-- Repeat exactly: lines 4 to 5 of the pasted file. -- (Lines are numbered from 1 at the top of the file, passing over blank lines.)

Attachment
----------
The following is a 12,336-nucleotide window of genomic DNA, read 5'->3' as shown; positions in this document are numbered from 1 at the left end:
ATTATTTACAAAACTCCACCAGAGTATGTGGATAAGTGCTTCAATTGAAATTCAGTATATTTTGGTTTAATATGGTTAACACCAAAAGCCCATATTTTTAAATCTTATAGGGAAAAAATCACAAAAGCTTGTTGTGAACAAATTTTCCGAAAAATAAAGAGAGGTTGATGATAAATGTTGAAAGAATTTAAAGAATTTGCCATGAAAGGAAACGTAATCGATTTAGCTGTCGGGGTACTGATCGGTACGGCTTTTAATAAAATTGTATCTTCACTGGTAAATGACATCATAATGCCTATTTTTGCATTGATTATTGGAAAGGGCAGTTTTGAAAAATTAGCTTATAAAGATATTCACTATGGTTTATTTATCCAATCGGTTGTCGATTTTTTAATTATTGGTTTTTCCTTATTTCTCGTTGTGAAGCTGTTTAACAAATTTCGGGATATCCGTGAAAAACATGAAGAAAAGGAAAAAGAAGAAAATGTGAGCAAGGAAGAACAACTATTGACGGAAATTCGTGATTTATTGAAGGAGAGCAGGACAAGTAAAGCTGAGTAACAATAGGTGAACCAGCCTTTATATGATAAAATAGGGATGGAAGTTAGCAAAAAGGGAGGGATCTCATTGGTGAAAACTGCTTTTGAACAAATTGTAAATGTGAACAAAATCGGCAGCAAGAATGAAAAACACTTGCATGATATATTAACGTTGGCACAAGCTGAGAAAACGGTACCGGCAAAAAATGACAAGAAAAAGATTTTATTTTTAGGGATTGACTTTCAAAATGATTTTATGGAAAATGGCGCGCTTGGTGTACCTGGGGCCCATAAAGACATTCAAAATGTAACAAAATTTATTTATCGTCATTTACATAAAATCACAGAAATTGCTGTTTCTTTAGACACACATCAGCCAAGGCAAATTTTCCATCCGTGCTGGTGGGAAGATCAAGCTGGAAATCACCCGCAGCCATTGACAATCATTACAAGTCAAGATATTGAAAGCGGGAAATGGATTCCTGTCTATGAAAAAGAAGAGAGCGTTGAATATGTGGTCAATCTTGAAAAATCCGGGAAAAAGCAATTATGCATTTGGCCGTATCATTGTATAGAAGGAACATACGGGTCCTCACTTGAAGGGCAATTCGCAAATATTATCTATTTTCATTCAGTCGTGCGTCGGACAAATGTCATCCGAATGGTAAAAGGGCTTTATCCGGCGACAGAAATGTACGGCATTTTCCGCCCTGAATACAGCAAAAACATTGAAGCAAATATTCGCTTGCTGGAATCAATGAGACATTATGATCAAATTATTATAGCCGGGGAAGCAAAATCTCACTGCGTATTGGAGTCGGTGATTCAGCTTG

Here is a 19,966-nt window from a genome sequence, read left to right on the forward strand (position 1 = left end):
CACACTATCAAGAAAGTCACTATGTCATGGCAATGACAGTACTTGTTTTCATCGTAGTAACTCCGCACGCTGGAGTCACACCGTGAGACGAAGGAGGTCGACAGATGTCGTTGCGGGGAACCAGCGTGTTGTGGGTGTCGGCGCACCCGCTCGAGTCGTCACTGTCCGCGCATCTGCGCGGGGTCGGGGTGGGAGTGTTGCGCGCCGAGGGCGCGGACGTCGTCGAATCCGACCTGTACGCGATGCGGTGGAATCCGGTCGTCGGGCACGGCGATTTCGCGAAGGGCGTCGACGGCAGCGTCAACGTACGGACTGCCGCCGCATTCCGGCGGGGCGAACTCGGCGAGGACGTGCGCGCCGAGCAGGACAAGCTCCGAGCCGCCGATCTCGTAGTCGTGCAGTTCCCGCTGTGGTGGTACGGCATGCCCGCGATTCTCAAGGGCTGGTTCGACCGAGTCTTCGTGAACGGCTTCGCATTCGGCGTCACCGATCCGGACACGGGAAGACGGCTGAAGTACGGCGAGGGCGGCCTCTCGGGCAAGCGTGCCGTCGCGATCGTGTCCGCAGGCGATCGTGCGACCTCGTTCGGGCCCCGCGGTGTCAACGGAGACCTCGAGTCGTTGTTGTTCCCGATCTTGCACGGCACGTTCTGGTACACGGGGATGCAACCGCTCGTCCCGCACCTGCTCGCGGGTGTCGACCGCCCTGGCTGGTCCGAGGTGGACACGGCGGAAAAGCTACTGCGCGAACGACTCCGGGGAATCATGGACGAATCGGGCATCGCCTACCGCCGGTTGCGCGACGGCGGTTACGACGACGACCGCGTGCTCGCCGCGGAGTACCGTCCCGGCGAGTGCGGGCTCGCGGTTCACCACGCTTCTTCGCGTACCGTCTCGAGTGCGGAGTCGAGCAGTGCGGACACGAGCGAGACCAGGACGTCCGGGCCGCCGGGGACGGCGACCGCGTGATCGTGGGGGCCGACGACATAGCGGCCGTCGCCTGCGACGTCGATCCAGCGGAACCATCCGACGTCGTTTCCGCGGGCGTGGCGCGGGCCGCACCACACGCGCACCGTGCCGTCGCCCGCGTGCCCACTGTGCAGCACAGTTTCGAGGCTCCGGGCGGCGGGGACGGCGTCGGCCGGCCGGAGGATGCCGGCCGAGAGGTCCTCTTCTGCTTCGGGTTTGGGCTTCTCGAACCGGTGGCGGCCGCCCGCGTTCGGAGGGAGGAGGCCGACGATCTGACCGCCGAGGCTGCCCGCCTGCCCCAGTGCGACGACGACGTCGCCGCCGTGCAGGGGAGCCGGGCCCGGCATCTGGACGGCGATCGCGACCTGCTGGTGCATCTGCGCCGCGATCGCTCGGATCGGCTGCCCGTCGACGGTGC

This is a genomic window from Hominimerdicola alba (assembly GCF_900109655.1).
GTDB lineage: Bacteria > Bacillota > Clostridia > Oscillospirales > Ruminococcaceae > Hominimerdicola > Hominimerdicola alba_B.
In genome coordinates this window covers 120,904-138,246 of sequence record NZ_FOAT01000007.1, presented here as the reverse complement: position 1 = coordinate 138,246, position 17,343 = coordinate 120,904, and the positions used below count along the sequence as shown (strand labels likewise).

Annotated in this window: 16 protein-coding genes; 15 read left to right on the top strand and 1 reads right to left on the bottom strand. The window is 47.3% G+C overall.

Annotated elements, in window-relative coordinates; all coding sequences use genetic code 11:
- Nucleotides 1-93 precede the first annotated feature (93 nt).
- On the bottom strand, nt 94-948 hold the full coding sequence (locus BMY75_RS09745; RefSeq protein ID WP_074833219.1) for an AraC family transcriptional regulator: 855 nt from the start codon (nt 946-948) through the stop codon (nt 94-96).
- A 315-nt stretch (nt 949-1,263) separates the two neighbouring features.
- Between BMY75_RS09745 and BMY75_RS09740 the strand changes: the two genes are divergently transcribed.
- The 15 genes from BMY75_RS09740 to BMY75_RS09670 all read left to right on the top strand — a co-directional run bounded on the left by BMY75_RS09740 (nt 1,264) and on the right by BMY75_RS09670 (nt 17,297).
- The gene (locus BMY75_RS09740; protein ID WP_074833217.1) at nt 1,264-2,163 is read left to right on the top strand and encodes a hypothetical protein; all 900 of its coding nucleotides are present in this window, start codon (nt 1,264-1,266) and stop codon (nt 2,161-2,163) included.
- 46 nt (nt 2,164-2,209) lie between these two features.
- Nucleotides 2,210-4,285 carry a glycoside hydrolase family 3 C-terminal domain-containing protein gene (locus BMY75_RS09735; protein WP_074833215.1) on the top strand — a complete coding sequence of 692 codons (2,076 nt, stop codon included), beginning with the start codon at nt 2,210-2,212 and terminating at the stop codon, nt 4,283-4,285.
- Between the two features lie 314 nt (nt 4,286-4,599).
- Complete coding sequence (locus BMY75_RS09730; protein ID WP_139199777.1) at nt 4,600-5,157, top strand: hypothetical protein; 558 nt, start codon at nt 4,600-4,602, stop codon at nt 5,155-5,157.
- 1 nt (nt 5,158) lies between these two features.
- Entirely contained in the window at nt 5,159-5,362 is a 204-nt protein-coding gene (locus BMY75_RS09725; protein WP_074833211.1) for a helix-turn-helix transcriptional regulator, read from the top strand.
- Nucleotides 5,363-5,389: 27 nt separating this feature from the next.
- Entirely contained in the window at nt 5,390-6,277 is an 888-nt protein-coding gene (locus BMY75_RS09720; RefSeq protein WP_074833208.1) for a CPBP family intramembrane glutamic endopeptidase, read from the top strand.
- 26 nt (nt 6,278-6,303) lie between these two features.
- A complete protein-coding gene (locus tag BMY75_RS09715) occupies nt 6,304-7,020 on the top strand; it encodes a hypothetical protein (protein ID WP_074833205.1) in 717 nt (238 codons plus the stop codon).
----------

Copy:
CACACTATCAAGAAAGTCACTATGTCATGGCAATGACAGTACTTGTTTTCATCGTAGTAACTCCGCACGCTGGAGTCACACCGTGAGACGAAGGAGGTCGACAGATGTCGTTGCGGGGAACCAGCGTGTTGTGGGTGTCGGCGCACCCGCTCGAGTCGTCACTGTCCGCGCATCTGCGCGGGGTCGGGGTGGGAGTGTTGCGCGCCGAGGGCGCGGACGTCGTCGAATCCGACCTGTACGCGATGCGGTGGAATCCGGTCGTCGGGCACGGCGATTTCGCGAAGGGCGTCGACGGCAGCGTCAACGTACGGACTGCCGCCGCATTCCGGCGGGGCGAACTCGGCGAGGACGTGCGCGCCGAGCAGGACAAGCTCCGAGCCGCCGATCTCGTAGTCGTGCAGTTCCCGCTGTGGTGGTACGGCATGCCCGCGATTCTCAAGGGCTGGTTCGACCGAGTCTTCGTGAACGGCTTCGCATTCGGCGTCACCGATCCGGACACGGGAAGACGGCTGAAGTACGGCGAGGGCGGCCTCTCGGGCAAGCGTGCCGTCGCGATCGTGTCCGCAGGCGATCGTGCGACCTCGTTCGGGCCCCGCGGTGTCAACGGAGACCTCGAGTCGTTGTTGTTCCCGATCTTGCACGGCACGTTCTGGTACACGGGGATGCAACCGCTCGTCCCGCACCTGCTCGCGGGTGTCGACCGCCCTGGCTGGTCCGAGGTGGACACGGCGGAAAAGCTACTGCGCGAACGACTCCGGGGAATCATGGACGAATCGGGCATCGCCTACCGCCGGTTGCGCGACGGCGGTTACGACGACGACCGCGTGCTCGCCGCGGAGTACCGTCCCGGCGAGTGCGGGCTCGCGGTTCACCACGCTTCTTCGCGTACCGTCTCGAGTGCGGAGTCGAGCAGTGCGGACACGAGCGAGACCAGGACGTCCGGGCCGCCGGGGACGGCGACCGCGTGATCGTGGGGGCCGACGACATAGCGGCCGTCGCCTGCGACGTCGATCCAGCGGAACCATCCGACGTCGTTTCCGCGGGCGTGGCGCGGGCCGCACCACACGCGCACCGTGCCGTCGCCCGCGTGCCCACTGTGCAGCACAGTTTCGAGGCTCCGGGCGGCGGGGACGGCGTCGGCCGGCCGGAGGATGCCGGCCGAGAGGTCCTCTTCTGCTTCGGGTTTGGGCTTCTCGAACCGGTGGCGGCCGCCCGCGTTCGGAGGGAGGAGGCCGACGATCTGACCGCCGAGGCTGCCCGCCTGCCCCAGTGCGACGACGACGTCGCCGCCGTGCAGGGGAGCCGGGCCCGGCATCTGGACGGCGATCGCGACCTGCTGGTGCATCTGCGCCGCGATCGCTCGGATCGGCTGCCCGTCGACGGTGC

This is a genomic window from Hominimerdicola alba (assembly GCF_900109655.1).